Sandra Laing, the real-life figure at the center of Anthony Fabian's social issue drama Skin, made international headlines with an unusual and achingly sad personal story, which Fabian uses as a testament to the emotional, psychological, and sociological fallout of apartheid. The child of white Afrikaner parents, Sandra (portrayed as an adult by Sophie Okonedo) was nevertheless born with brown skin, attributable to some unusual genetic quirk, and thus fell uneasily between the white and black communities of racially segregated South Africa. For Sandra, life became a tumultuous struggle over personal identity and a decades-long quest for belonging. And much of the conflict initially surfaced when Sandra's parents (played here by Alice Krige and Sam Neill) attempted to buck the color bar by sending their daughter to an all-Afrikaner primary school -- to the horror of racist instructors and administrators.
On an emotional level, director/co-writer Fabian and his scribes, Jessie Keyt, Helena Kriel, and Helen Crawley, forge a fluid and generally cohesive biographical tale that hits many appropriate notes of despair, poignancy, and tragedy. Heartbreak and outrage are inevitable in this story, and the filmmakers never shy away from flashing the hideous face of bigotry -- from the lingering, accusatory stares of Sandra's classmates to the sadistic brute of a teacher who forces her to stand in front of the classroom and scream out the times tables while he whips her with a lash until drops of blood fall onto the floor. The film also incorporates a devastating scene that sums up Sandra's early identity crisis and naïve self-hatred, in which the girl (played by Ella Ramangwane as a youngster) responds to the intolerance of classmates by spreading bleach, cleanser, and other assorted cleaning solutions over her skin until it grows raw and bloody.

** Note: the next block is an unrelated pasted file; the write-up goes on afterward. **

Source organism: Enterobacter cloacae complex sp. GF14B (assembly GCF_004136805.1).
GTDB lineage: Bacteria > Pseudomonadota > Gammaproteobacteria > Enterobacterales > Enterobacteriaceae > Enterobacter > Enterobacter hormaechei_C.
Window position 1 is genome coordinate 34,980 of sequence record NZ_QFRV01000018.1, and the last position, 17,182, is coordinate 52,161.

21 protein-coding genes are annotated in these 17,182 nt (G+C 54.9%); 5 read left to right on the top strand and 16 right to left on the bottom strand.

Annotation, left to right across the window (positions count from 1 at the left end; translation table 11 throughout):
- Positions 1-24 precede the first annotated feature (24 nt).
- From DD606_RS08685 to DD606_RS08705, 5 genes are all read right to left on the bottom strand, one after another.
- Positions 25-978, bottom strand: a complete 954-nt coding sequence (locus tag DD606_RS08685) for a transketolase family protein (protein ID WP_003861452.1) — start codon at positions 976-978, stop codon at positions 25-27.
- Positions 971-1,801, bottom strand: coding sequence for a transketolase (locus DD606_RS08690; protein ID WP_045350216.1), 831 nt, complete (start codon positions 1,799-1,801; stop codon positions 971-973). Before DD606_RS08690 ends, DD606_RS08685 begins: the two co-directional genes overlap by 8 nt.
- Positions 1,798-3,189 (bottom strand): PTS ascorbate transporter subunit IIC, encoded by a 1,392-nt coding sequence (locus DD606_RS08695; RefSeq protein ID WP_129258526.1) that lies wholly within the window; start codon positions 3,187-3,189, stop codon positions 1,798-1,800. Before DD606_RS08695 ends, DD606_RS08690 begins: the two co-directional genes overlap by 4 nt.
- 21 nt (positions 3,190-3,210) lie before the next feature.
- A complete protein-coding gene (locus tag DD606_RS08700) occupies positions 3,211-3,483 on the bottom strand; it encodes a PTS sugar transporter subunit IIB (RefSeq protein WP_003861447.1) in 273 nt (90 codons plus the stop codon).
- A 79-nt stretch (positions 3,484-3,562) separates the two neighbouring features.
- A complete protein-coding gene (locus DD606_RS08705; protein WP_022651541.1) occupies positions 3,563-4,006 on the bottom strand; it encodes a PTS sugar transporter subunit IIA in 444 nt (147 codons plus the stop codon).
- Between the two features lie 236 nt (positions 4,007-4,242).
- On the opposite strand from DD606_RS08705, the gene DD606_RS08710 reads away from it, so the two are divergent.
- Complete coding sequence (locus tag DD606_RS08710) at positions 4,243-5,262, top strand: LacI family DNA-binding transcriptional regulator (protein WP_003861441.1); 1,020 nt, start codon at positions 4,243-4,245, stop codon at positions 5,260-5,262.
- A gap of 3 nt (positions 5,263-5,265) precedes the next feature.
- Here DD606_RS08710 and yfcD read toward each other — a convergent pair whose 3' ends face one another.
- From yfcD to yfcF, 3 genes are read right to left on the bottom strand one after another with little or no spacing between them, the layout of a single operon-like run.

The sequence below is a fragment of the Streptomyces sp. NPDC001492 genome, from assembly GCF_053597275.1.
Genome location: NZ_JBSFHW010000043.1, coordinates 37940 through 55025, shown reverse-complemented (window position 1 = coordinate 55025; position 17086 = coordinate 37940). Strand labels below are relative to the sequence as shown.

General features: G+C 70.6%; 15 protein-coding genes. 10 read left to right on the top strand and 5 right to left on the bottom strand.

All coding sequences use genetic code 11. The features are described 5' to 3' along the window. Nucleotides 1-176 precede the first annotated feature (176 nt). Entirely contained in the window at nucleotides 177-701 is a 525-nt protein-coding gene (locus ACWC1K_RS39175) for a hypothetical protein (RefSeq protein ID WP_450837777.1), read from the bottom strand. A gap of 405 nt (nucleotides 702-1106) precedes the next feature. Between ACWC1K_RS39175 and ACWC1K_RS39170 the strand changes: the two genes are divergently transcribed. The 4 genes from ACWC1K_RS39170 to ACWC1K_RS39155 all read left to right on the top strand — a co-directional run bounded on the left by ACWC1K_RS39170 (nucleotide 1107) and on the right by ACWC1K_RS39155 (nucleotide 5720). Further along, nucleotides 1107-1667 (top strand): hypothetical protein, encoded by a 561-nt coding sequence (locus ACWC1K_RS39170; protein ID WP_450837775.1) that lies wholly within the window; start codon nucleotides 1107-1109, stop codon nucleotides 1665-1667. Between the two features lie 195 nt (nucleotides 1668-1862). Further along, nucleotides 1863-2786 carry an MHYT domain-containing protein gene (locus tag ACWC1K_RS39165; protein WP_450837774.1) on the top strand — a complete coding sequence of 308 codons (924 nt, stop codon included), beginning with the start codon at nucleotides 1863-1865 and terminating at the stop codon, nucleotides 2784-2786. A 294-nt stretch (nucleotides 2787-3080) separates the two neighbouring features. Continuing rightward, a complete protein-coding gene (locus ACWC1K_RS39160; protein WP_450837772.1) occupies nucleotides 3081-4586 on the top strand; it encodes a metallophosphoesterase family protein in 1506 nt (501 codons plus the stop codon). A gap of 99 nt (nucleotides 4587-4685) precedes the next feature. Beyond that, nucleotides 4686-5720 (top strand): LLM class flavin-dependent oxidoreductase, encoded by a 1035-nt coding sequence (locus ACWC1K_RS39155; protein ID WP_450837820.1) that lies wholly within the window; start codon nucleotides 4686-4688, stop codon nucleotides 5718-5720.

The film remains predictable yet emotionally effective for its first third or so, but moves into more complex waters when it delves more deeply into the perverse attitudes and opinions of Sandra's father. As portrayed by the eminent Neill, Abraham Laing initially comes across as a courageous, upstanding, and loving dad, resolutely opposed to the bigotry that characterizes early '60s South Africa (evidenced via his insistence on sending Sandra to an all-white school), but we realize, as the picture rolls on, that all impressions of Abraham's intolerance to racism have been deceptive. As Sandra grows older, she begins to identify more closely with the black community and takes a black lover -- to Abraham's outrage -- and it becomes apparent that Abraham has simply bought into the racial typing and cannot bear the thought of his daughter being classified as black, hence his early insistence that the primary school identify his daughter as an Afrikaner.
That transition represents a double-edged sword, and one that the film is not quite prepared to handle. On the one hand, the sudden revelation of layers within Abraham that we hadn't initially seen suggests a multidimensionality in the character and the film, but paradoxically, it also introduces one of the film's dramatic weaknesses. Abraham's regression, over the course of 30 minutes, from a sensitive, loving, and intelligent dad into a vile, uncaring, and inhuman monster unworthy of his daughter's love is so jarring that it strains plausibility. At perhaps his lowest point, he even swears that he'll kill his daughter and then commit suicide if he lays eyes on the girl again. According to reports about Sandra's life, the man actually uttered these unfulfilled threats, but as the film sets it up and presents it, it simply doesn't ring true, failing to gel with our impressions of the father presented in the first act.
The film also suffers from another key weakness: in lieu of even attempting to arrive at a resolution about Sandra's racial-identity crisis (as she ends up rejected by both the white and black communities), it instead weaves the final act around the issue of maternal-filial reconciliation. It's not a completely unreasonable destination for the drama, certainly, but we need at least one scene that addresses Sandra's final sense of social belonging (or lack thereof); as it stands, the issue kind of trails off, and the filmmakers leave it hanging.
These flaws are what hold Skin back from true brilliance, making it choppy and somewhat dramatically uneven. Many of the individual sequences, however, contain real emotional power, and the film does effectively pull the audience into the complex psychological and social adjustment experienced by Sandra, as a product of something that, in an ideal world, should have gone unnoticed.